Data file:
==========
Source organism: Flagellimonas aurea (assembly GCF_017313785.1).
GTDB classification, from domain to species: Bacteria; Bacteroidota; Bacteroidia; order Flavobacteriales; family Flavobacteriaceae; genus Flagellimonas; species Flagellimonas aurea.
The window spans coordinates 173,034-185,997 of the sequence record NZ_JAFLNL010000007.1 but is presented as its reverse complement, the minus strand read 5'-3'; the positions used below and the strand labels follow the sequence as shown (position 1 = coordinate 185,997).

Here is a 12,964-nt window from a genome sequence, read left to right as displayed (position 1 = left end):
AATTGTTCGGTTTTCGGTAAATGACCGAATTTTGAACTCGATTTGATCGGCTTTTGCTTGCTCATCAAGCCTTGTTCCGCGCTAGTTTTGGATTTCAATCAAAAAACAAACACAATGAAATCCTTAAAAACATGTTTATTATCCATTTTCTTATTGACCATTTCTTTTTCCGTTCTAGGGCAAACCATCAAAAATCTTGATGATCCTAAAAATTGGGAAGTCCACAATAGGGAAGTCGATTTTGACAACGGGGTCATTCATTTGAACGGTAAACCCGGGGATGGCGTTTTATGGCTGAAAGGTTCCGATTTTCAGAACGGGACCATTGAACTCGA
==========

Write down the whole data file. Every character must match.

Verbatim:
Source organism: Flagellimonas aurea (assembly GCF_017313785.1).
GTDB classification, from domain to species: Bacteria; Bacteroidota; Bacteroidia; order Flavobacteriales; family Flavobacteriaceae; genus Flagellimonas; species Flagellimonas aurea.
The window spans coordinates 173,034-185,997 of the sequence record NZ_JAFLNL010000007.1 but is presented as its reverse complement, the minus strand read 5'-3'; the positions used below and the strand labels follow the sequence as shown (position 1 = coordinate 185,997).

Here is a 12,964-nt window from a genome sequence, read left to right as displayed (position 1 = left end):
AATTGTTCGGTTTTCGGTAAATGACCGAATTTTGAACTCGATTTGATCGGCTTTTGCTTGCTCATCAAGCCTTGTTCCGCGCTAGTTTTGGATTTCAATCAAAAAACAAACACAATGAAATCCTTAAAAACATGTTTATTATCCATTTTCTTATTGACCATTTCTTTTTCCGTTCTAGGGCAAACCATCAAAAATCTTGATGATCCTAAAAATTGGGAAGTCCACAATAGGGAAGTCGATTTTGACAACGGGGTCATTCATTTGAACGGTAAACCCGGGGATGGCGTTTTATGGCTGAAAGGTTCCGATTTTCAGAACGGGACCATTGAACTCGA